A complaint has been filed against Tunisian President Kais Saied and measures he has taken giving him executive powers in the North African state.
Activists in Tunisia, Europe, America and Canada filed the complaint with the Tunisian military court as "the impact is related to the security of the nation" and because "what happened is very serious and endangers Tunisia's security and stability," a statement said.
They claim that Saied's actions form part of a plot by Egyptian authorities, funded by the UAE and executed by Tunisian authorities to tear down the democratic process in Tunis.
"The plot was hatched on 11 April 2021," the complainants said, when Egyptian Intelligence Director Abbas Kamel sent a letter to Egyptian President Abdel Fattah Al-Sisi referring to a meeting in Cairo during which the spy chief and Egyptian Foreign Minister Sameh Shoukry met with his Tunisian counterpart Othman Jerandi, Presidential Cabinet Director Nadia Akacha, Presidential Adviser Walid Al-Hajjam, El Destouri El Horr Party's MP Magdi Boudina, and Abdul Khaleq Abdullah the adviser to Abu Dhabi crown prince.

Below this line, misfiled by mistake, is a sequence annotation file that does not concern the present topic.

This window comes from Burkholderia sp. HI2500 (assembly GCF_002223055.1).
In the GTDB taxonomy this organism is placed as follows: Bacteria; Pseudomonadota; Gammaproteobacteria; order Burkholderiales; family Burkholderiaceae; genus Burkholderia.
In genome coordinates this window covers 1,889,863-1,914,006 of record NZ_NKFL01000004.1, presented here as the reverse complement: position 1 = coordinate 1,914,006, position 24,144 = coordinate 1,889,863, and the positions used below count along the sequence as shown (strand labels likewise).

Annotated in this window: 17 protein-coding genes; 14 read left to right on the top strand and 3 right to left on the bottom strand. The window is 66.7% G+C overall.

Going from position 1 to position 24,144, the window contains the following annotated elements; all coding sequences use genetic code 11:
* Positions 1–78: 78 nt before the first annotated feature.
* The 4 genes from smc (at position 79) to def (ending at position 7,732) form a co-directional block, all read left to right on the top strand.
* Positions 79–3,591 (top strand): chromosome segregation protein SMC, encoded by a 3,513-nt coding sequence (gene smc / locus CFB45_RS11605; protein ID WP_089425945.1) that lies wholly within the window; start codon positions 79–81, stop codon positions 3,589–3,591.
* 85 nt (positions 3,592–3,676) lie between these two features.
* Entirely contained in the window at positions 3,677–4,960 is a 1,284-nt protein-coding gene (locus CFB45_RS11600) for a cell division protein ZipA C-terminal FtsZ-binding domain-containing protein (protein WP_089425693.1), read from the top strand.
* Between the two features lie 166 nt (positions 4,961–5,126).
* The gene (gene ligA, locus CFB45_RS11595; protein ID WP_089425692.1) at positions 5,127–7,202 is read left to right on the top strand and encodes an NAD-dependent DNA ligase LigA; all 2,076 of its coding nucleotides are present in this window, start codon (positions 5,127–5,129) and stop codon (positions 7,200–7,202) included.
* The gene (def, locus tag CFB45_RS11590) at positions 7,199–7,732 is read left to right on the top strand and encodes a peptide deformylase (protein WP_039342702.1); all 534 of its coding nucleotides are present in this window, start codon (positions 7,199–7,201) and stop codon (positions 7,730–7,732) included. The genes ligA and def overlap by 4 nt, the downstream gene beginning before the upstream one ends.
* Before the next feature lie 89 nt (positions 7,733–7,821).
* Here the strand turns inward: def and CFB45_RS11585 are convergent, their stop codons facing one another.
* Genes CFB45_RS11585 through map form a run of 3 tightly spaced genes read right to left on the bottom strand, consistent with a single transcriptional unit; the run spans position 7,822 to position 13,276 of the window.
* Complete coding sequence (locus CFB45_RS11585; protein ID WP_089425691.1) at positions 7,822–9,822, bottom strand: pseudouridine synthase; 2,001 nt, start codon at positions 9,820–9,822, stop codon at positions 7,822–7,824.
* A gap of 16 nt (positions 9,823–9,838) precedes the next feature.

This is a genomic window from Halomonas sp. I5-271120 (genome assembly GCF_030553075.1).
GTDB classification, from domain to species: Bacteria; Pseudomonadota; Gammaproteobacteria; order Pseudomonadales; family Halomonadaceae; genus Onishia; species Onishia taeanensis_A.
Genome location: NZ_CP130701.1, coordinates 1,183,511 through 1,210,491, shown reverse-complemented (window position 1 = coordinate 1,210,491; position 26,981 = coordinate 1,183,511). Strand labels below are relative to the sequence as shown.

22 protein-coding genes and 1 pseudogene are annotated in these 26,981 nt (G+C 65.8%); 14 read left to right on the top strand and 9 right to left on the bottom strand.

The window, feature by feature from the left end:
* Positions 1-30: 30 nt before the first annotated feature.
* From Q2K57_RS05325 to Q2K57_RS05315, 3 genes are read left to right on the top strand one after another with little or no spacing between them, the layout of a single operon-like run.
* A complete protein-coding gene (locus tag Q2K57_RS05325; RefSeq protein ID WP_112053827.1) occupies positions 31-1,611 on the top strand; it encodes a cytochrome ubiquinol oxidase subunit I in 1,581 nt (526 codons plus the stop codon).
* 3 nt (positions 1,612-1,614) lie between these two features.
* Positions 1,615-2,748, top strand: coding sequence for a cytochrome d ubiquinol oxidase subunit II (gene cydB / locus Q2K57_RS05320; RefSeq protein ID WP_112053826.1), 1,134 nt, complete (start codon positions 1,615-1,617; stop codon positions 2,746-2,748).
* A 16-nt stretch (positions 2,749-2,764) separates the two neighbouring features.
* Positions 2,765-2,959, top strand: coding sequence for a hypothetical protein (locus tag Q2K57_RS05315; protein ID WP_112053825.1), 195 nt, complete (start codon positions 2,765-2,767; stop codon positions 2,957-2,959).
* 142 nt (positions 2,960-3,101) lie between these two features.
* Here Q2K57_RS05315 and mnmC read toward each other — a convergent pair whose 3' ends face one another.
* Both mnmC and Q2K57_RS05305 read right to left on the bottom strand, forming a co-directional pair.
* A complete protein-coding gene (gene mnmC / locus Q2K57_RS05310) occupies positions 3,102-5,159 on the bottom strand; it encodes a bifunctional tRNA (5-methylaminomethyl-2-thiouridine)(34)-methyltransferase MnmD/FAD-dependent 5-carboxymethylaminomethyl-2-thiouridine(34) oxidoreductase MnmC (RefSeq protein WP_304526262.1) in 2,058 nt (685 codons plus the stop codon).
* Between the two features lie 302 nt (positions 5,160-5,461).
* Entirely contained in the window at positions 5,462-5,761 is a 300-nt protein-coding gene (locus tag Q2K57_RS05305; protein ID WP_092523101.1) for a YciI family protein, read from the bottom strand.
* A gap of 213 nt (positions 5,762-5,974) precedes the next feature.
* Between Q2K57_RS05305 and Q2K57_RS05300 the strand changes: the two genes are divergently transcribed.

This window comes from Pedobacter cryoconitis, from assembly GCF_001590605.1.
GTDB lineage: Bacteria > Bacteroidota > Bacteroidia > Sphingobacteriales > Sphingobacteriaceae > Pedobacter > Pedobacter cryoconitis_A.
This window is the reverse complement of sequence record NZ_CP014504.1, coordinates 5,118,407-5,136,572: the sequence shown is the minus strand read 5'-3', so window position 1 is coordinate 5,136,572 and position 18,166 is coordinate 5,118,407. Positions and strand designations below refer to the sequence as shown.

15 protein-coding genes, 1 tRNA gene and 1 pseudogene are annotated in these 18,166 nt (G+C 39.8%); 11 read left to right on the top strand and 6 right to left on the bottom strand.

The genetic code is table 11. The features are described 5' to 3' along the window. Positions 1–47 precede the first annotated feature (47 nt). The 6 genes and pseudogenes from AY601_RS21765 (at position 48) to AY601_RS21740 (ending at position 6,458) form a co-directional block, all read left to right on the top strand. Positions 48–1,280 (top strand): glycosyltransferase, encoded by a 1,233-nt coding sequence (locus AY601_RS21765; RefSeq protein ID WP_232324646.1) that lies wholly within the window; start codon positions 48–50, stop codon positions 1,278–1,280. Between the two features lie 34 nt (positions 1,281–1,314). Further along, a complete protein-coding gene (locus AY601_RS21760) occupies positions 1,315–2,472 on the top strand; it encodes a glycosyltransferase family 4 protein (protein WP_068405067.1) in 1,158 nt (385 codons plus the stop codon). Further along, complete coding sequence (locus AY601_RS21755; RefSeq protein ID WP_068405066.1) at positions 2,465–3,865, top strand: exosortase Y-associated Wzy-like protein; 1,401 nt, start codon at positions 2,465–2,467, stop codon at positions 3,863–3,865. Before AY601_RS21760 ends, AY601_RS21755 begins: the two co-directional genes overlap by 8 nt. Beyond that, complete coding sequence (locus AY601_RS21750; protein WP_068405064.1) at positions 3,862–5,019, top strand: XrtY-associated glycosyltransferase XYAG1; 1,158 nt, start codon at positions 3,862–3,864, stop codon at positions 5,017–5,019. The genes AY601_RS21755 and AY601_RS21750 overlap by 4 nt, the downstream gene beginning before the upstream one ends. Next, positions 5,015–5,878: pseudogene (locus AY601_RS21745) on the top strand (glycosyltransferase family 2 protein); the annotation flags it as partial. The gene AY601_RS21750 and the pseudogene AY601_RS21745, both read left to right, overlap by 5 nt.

During the meeting the officials discussed the situation in Tunisia and a plan was agreed to remove Islamists – mainly represented by the Ennahda party – from the political scene, with Saied announcing measures to dissolve parliament and "restore the state from the corrupt", the statement explained.
Egypt said it was happy to provide logistical support, while the UAE said funding would be available when required, the claimants have said.
A few weeks later Akacha sent a confidential letter to the Egyptian authorities explaining the details of the plan. This was later published by WikiLeaks and highlighted "the malicious agendas that seek to destroy the democratic experience in Tunisia."
On 25 July, Saied implemented the strategy and took over executive power, freezing parliament and placing some officials under house arrest.
"Tunisian law punishes anyone who puts himself/herself, in peacetime, at the disposal of a foreign army or terrorist organisation operating abroad, as well as anyone who links with a foreign country or makes contacts for the purpose or result of damaging the situation in Tunisia from a military or diplomatic point of view," the statement continued.
The complainants are Abdenasser El Mehri, lawyer and representative of a number of citizens of Tunisia; Dr. Adel Guitouni, a representative of a number of Tunisian citizens in America and Canada; and Anouar Gharbi, a human rights activist and politician based in Geneva who represents Tunisians in Europe and some Arab countries